Availability of data and materials


The data analyzed for this study is available upon proper demand from the corresponding author.


Ethical considerations


Ethical approval was obtained from the UI/UCH ethics committee (UI/EC/19/0207). Approval to work at the hospital was gotten from Oyo State Hospital Management board (OYSHMB/185 VOL IV/159). We also got verbal consent directly from participants older than and from caregivers/parents of participants below 18 years. All (malaria and leptospirosis) results obtained were documented and submitted to the physician who requested for the laboratory test. Final copy of the findings was also shared with the hospital management.



Results Up    Down

The median age of the respondents was 34 years (range: 6 months to 80 years). Eighty-nine (62.2%) of the participants were females, while 91(63.6%) were unemployed. Most of the participants (62.2%) had at least a secondary education or higher, with a similar proportion (63.3%) being married Table 1.


Among the febrile patients, 60 (42%) reported having headache,38 (26.6%) had body pain, 35(24.5%) complain of stomach aches, 11(7.7%) had vomited during illness and none had jaundice Table 2.


Of the 143 samples tested, 12 (8.4%) were positive for leptospiral IgG/ IgM. Eleven of these 12 samples were IgM positive. Eleven (7.7%) of the samples tested positive for malaria while 1 (0.7%) was positive for both Leptospira and Malaria Table 3.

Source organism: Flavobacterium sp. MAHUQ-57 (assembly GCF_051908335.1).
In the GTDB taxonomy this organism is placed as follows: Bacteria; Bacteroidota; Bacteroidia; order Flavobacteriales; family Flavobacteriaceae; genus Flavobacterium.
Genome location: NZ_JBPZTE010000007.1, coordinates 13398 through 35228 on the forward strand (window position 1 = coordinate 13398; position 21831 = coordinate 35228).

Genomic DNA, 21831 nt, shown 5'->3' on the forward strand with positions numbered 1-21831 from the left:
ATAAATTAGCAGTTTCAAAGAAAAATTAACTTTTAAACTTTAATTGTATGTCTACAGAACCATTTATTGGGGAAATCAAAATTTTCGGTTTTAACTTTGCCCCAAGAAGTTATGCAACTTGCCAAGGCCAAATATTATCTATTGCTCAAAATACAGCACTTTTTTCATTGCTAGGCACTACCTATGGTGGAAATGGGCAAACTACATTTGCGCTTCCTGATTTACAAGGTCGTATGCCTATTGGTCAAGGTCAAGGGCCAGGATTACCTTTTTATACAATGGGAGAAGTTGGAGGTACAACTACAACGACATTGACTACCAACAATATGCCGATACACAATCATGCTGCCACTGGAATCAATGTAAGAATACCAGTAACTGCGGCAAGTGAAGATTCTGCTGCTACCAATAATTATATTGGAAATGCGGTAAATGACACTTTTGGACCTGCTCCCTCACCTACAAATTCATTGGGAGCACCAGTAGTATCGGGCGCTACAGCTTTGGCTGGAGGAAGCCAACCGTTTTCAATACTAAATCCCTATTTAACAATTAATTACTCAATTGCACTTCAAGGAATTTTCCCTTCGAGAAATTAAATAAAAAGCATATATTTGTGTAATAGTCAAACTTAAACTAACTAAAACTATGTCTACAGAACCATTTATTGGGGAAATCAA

None of the factors assessed was significantly associated with having leptospirosis Table 4.



Discussion Up    Down

The results showed that the prevalence of leptospirosis among febrile patients presenting at the study center is 8.4%. This is the same as the prevalence found among febrile patients in Tanzania [17] and falls within the range of the prevalence of other studies conducted on febrile patients in other parts of Africa: Egypt (4.0-19.8%) [18, 19], Kenya (3.2-17.9%) [20], and Ghana (4.5 -7.8%) [21]. It is however much lower than the prevalence reported from the Terai region of Nepal [22]. The lower prevalence in our study could be as a result of the fact that we conducted our study between April and May when the rains were just starting as compared to the Nepal study, conducted during heavy rains and flooding [22].